"And the people believed: and when they heard that the Lord had visited the children of Israel, and that he had looked upon their affliction, then they bowed their heads and worshipped. " Exodus 4:31-KJV
I couldn't leave that verse. In my personal, devotional time my eyes sped on to chapter 5 of Exodus, but my mind was locked onto the last verse of chapter 4. So I returned to it and meditated on it.
The Holy Spirit was speaking to me about how I respond when the Lord looks upon my troubles, acting in love, with compassion to relieve my distress.
Do not take it for granted, the Spirit of God impressed on me. Stop to worship the God of grace. Be grateful, not just for a moment, but as a mindset.
I am convinced, by knowledge that comes from learning and wisdom that comes from experience, that a worshipful and grateful attitude toward God is essential to my aspirations to succeed in my endeavors.
I have observed, often and with sadness, that people miss the very answer and solution they seek because they are not looking at it through the lens of gratitude.
"Worship the Lord with gladness; give thanks to him and bless his name. For the Lord is good, his faithfulness is forever, and his love is passed on from generation to generation." (Psalm 100 - my paraphrase). Succeed where it counts.
New family called today. Mom said (sorta asked), "We're choosing among 4 colleges. I guess you could do more for us if we knew which one our child is planning to attend." Is that a question? I took it as such and replied, "No, that would actually limit what I can do for you."
Occasionally a family will contact me. They say, "Our child has told ABC University he is coming there. We'd like for you to help us find scholarships now so we can afford it."
First, no one is better qualified to find scholarship money than your student. The student who wants scholarship money bad enough can usually find some.
Second, an "after the horse is out of the barn" approach extremely limits the options available.
Ideally, we like to work with families of tenth and eleventh graders for the actual college selection process. For financial preparation, I'd say as soon as you know you're pregnant.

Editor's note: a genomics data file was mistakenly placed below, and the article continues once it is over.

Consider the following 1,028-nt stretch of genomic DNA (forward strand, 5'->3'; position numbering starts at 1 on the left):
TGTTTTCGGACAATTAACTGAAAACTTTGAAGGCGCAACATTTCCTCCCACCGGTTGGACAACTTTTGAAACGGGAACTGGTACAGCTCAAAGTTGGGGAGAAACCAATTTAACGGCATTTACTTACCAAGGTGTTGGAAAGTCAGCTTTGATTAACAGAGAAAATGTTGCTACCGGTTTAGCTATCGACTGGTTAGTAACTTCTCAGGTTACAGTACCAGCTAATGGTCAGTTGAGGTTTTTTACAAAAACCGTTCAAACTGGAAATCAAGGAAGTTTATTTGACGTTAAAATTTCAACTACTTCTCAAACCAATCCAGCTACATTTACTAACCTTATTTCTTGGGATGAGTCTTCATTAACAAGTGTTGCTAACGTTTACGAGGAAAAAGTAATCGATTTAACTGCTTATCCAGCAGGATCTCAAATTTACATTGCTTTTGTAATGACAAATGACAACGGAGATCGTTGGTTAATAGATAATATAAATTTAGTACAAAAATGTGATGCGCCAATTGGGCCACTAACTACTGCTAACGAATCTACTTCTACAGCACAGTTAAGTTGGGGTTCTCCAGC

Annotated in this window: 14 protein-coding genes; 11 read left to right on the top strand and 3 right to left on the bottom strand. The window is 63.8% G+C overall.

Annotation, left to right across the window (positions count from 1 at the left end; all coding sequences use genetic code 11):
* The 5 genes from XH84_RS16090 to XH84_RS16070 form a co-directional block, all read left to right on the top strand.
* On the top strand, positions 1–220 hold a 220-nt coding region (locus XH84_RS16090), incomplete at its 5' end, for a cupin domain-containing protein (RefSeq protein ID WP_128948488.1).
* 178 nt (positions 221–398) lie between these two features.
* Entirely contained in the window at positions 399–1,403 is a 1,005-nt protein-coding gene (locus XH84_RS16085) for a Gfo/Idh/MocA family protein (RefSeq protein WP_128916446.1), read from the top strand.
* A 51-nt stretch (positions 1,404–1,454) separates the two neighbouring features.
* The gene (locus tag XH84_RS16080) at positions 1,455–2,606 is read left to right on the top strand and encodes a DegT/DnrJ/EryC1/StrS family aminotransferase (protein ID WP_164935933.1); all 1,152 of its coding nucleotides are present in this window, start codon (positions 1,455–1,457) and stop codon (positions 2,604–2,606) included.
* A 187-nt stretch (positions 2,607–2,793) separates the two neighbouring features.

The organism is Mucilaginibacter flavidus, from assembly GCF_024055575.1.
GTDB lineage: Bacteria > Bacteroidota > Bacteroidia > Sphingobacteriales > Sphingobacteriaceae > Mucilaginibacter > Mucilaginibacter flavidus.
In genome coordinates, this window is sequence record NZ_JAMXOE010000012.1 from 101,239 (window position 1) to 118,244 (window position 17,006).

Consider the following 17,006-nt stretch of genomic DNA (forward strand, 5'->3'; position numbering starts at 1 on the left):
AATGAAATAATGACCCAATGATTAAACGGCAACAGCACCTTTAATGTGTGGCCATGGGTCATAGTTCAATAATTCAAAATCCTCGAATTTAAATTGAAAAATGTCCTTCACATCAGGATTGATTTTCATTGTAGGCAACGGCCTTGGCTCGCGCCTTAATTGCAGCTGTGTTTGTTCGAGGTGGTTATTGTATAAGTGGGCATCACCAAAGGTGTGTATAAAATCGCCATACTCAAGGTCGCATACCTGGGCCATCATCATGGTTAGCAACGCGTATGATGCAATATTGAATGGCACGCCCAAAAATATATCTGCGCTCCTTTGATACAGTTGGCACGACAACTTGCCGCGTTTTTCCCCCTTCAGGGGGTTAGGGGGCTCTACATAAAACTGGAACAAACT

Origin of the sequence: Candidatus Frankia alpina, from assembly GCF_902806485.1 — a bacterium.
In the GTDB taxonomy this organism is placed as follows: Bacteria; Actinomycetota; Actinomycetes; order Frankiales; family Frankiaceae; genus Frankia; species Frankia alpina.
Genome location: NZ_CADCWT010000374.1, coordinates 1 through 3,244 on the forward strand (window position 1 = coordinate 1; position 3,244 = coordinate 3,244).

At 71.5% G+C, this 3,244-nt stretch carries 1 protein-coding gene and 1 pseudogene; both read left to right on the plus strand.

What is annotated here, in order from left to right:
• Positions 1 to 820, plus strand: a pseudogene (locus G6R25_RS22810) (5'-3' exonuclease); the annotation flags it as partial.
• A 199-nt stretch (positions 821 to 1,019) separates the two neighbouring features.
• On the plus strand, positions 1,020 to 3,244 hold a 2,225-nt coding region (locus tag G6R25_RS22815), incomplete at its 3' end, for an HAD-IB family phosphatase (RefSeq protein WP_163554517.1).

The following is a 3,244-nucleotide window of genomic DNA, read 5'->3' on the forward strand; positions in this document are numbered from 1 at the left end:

I've been busy since May working with rising high school seniors and their families. Among the frequently asked questions is this, "What should we be doing now?"
From me it's the same answer every time: "Don't let any grass grow under your feet." In other words, each day is an opportunity to advance your cause:
- research colleges online
- include campus visits on the itinerary of other summer activities
- systematically identify realistic career objectives and correlating college majors
- study to improve SAT and/or ACT scores on the re-take
- spend time every week researching relevant, private scholarships
- pray for discernment and God the Holy Spirit's guidance.
A booming business, a growing family and all of the "unavoidables" (dental appointments, mowing the lawn, oil changes, etc.) -- shouldn't soccer refereeing be put on the shelf?
I've ask myself that question, and asked it again, and again. One voice in my brain tells me I do not have time for it. Another voice rationalizes that it is a beneficial aspect of a balanced life.
This past weekend was one of those times when the conflicting arguments were raging in my head. It was USSF/NISOA Referee Clinic. Including a grueling physical fitness test my time was committed from Friday afternoon through Sunday.
It is a commitment, but it is also a chance to fly with eagles. The clinic was some 200 strong -- people who aspire to excellence and who pursue it with passion. Among the speakers were Kari Seitz and Marlene Duffy; top soccer officials in the world. Also on the list of instructors were Sandra Serafini (a top research neurological scientist) and Kim Oberle, both former FIFA officials and now referee instructors and mentors. Another was Todd Abraham, president of NISOA and an executive for one of the world's largest corporations. And last, but not least, Jamie Lucky, NCAA basketball referee, charmed us.
There is sublime energy that charges your heart and mind when you fly with eagles -- ever so briefly, and then they're gone. But the perspective gained from the heights is unequaled.
We make a big deal about college selection as, perhaps, the most important factor in controlling the costs of education. In a recent position paper written by Andrew Gillen of Education Sector (a think tank), the author reports there are more than 500 colleges that have a higher default rate than graduation rate.
Contact me and ask for "Default Rate Report." I'll send it to you free of charge.
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